UNICEF Kenya Representative, Maniza Zaman. [Courtesy]

Children have endured difficult times since Covid-19 arrived in Kenya. In 2020, school closures interrupted learning for over 17 million children and increased risk of violence, child labour and child marriage.

Mental well-being suffered, and it was encouraging to see the safe return of children to schools in 2021 and subsequent exam results – in which 893 candidates scored grade A, up from 627 in 2019.

But for many children, the return to school has not yet meant a return to normality. First, because of the learning loss younger and rural children experienced and second, because some children have not returned yet.

Let’s take learning loss. This is a disturbing phenomenon whereby children’s education, rather than being paused during school closures, actually goes into reverse. Several reports have now shown this at the global and regional level such as ‘Building back better to avert a learning catastrophe’ in the International Journal of Educational Development (July 2021).

Pupils washing their hands in-fight against Covid-19 at Oloolua Primary School, Ngong Town. Jan 7, 2020. [Jonah Onyango, Standard]

Here in Kenya, ‘Measuring the Impact of COVID-19 on Learning in Rural Kenya’ by Whizz Education (April 2021) found that 53 per cent of students showed declines in their levels of maths knowledge, or ‘maths age’. The average loss among those students was 13 months – meaning their maths age had regressed by more than a year.

Breaking these results down further, learning loss was greater in the lower grades, which is likely why we didn’t see this reflected in exam results. Girls were more impacted than boys, and those in poorer rural areas more than their counterparts in richer urban areas – thereby increasing inequalities.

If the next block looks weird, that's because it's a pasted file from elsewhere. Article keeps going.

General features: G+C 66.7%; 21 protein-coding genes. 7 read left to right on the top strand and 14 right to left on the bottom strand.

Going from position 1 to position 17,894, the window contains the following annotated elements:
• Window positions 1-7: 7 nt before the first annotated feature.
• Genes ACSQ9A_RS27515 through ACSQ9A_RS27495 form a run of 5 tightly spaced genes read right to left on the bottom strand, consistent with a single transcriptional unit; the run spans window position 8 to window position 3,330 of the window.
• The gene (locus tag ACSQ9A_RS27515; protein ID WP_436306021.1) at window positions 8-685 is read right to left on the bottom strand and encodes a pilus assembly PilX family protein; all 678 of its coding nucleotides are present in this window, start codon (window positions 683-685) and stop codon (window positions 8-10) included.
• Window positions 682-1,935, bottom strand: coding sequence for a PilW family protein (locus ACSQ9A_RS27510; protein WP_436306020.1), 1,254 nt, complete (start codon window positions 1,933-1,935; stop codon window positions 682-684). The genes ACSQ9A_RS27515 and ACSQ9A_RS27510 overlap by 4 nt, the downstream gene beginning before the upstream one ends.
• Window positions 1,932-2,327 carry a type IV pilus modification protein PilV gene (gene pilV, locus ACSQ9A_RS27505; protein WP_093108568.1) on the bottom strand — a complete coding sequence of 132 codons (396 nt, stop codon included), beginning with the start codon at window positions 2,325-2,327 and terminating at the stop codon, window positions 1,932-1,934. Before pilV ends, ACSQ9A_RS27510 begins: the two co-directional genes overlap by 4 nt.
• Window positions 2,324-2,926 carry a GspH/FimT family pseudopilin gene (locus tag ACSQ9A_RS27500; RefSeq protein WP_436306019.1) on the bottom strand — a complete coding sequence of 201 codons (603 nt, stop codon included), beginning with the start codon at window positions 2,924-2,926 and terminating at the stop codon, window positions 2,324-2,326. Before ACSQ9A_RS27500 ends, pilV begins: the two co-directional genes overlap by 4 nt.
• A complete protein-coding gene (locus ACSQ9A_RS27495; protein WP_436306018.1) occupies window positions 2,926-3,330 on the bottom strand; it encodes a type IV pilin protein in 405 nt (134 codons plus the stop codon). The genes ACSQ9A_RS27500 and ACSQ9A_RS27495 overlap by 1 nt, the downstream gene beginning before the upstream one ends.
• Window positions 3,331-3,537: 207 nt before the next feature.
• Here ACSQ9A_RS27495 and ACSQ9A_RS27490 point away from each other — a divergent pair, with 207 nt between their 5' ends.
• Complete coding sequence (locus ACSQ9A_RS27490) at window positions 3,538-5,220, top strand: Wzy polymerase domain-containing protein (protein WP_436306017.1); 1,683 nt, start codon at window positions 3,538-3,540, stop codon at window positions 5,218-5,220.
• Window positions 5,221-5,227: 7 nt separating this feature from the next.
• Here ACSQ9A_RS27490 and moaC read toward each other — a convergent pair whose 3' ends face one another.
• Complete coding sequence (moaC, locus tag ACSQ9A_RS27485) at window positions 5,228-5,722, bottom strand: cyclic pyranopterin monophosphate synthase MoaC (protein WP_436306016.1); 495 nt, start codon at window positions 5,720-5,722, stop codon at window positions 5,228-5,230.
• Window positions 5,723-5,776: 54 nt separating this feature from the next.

And if children lost maths skills, we can assume they also lost reading, writing and other skills. None of this is irreversible – or unique to Kenya – but it does illustrate the learning mountain the vulnerable learners now need to climb.

So what can be done? In the short term, we need a remedial programme to help affected children catch up. In the longer term, education system reform is needed, including improved access to digital and remote learning. To this end, Unicef’s ‘Re-imagine Education’ initiative is revolutionising learning and foundational skills, to provide a quality education for every child through Internet connectivity, digital learning and engagement.

The growth of technology and online learning tools means we now have power to deliver education anywhere, at any time. But more than half the world’s children are on the wrong side of the digital divide. Modern education should rebuild the basic skills lost during school closures – maths, reading and writing – as well as developing the skills in problem-solving, creativity and critical thinking that young people need to forge successful careers.

At Unicef, we believe digital learning should be part of a basic package of essential services for every child. Here in Kenya, the new Competency-Based Curriculum will provide school children with many of these skills. The government has also committed to connecting every school to the Internet by 2030.

Grade Four Pupils at Bidii Primary School, Nairobi. January 4, 2020. [Stafford Ondego, Standard]

Kenya is a leader in GIGA, a global partnership for school connectivity, and Unicef has already connected 75 schools to the Internet, with a plan to connect at least 1,085 more this year, reaching over 360,000 children. It may be a drop in the ocean compared to the needs, but valuable lessons are being learnt – and more partners urgently needed.

Next week, Kenya and the UK will co-host the Global Education Summit. This will be a key moment for the global community to support quality education for all children. World leaders will be asked to make five-year pledges to support the Global Partnership for Education’s work to help transform education systems in up to 90 countries, including Kenya.

So, as we applaud the resilience and determination of our children back in school and learning, we should not lose sight of these longer-term objectives. I look forward to a future where every Kenyan child has the opportunity to access blended learning, combining the best features of in-person and virtual learning. Our children deserve a world-class education – let’s make sure they get one.

-Maniza Zaman is the UNICEF Representative in Kenya